While I'm sure it's probably reasonable to turn off the firewall entirely for a brief test, I'm always loathe to suggest this, since it doesn't take long for an unprotected system to fall victim to the virus du jour. Let me suggest the following procedure. Do this on the computer you would like to control with Windows Remote Desktop:
    1. Open your Control Panel
    2. Open the Windows Firewall control applet
    3. Make sure that the firewall is turned on
    4. Make sure that the Don't Allow Exceptions checkbox is not checked
    5. Open the Exceptions tab at the top
    6. Uncheck the Remote Desktop entry in the list
    7. Click the Add Port... button
    8. Add a new port as follows:
      1. Give the service a name, eg, Remote Desktop (xxxx) where xxxx is the new port number
      2. Enter the new port number you've entered into the registry
      3. Make sure that the TCP radio button is selected
      4. Hit the OK button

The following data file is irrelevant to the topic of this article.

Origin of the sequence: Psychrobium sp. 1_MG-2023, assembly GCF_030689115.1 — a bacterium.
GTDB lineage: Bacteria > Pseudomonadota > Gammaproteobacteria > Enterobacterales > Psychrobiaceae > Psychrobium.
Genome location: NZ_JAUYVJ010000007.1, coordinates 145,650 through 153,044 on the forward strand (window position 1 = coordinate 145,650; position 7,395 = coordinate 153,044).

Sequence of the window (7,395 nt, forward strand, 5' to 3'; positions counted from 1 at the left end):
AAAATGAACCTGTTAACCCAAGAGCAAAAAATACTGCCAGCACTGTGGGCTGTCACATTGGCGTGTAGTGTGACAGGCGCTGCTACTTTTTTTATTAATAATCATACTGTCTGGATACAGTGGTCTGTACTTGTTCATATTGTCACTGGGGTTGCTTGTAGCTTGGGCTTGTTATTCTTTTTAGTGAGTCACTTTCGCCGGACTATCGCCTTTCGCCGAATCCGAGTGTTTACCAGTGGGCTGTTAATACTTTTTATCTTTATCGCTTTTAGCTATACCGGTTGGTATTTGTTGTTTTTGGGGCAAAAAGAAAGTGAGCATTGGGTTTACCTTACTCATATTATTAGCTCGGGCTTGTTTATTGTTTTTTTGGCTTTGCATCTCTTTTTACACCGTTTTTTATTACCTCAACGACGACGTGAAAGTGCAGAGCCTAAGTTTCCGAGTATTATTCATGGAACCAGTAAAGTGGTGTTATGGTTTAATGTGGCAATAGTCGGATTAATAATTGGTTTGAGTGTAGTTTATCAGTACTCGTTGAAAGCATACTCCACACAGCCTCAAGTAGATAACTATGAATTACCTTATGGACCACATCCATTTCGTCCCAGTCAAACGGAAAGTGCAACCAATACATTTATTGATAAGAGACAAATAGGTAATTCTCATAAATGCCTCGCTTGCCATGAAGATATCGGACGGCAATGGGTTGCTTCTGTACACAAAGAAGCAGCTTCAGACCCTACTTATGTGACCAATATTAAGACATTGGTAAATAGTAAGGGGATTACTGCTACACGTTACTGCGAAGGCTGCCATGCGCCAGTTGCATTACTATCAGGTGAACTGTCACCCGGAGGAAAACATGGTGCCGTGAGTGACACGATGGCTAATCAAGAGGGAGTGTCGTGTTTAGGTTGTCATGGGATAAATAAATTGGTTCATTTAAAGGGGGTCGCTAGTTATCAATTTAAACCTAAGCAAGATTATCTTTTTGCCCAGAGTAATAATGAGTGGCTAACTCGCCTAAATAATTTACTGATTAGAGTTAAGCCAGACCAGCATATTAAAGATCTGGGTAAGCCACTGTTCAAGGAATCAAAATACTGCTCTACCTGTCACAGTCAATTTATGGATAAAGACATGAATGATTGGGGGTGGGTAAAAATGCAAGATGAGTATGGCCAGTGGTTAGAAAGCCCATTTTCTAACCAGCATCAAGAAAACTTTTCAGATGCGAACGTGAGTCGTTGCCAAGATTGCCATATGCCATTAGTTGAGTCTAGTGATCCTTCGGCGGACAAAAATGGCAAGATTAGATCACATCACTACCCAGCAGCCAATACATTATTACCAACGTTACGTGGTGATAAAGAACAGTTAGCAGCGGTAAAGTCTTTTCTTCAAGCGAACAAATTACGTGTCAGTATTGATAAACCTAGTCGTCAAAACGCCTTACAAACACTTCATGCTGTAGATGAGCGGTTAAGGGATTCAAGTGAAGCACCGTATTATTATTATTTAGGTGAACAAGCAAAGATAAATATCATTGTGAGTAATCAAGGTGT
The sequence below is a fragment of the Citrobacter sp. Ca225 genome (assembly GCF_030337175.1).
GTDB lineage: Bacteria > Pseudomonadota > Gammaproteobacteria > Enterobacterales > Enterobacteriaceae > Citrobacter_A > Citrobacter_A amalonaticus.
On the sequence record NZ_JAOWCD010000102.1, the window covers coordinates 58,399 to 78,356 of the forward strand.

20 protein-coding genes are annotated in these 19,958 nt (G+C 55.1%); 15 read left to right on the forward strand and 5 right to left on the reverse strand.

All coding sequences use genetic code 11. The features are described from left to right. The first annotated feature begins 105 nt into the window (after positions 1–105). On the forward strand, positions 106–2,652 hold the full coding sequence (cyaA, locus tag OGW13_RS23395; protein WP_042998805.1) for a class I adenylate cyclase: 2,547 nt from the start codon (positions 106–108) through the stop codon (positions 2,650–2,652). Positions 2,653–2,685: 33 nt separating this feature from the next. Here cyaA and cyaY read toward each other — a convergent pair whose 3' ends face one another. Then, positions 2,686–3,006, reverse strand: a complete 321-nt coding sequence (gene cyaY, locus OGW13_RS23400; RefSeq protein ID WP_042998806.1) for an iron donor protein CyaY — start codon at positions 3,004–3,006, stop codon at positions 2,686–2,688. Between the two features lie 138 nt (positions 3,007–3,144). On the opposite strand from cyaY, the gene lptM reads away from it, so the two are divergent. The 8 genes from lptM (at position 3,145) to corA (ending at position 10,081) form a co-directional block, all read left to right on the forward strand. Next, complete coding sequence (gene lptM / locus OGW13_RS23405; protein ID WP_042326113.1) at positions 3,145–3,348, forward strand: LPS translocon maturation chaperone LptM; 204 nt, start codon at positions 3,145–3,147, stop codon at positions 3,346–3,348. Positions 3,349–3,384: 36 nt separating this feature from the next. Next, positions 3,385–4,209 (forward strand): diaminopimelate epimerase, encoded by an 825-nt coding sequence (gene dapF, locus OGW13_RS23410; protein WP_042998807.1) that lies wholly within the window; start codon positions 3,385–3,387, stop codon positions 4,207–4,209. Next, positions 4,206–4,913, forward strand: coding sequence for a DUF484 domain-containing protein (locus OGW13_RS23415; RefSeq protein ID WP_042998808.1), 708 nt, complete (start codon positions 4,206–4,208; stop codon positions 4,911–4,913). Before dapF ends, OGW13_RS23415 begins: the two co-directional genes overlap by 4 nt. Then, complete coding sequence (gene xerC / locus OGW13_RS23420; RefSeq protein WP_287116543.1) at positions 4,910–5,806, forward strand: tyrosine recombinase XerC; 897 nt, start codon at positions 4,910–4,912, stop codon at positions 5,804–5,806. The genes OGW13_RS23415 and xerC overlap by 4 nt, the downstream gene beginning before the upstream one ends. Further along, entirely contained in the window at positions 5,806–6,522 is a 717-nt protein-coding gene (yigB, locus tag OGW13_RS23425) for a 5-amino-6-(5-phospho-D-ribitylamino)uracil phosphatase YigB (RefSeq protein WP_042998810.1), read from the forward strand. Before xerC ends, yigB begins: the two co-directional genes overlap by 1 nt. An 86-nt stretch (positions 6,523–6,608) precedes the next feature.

9. Make sure that the new port/service you just entered into the list is checked
    10. Hit the OK button
    This procedure will open a port through your firewall to allow incoming connections from outside this computer. Make sure that the port number you specify in this procedure is the same port number that you entered into the registry.

    I think that resolving your current issue should really be the first order of business. Once you can access your RD server on a non-standard port from within your subnet, I would get it to work from the outside through your BEFSR41 and an appropriately configured port forward.

    Once that works, however, I would definitely work on bringing up a secure tunnel through which to establish your RDC connection. While I have written of using a VPN, this is only one of the options you could choose. Ultimately it probably depends on what is easiest for you, while still providing you the connection security that you need. While I encourage you to pursue this, it can also be non-trivial to configure a secure connection using one of these technologies. There are plenty of no-cost and low-cost alternatives, so cost should not be an issue. Here are just a few possible choices:
    • A L2TP tunnel into a Microsoft Remote Access Server on the inside of your LAN. This is probably the easiest course of action if you already have an existing Windows server.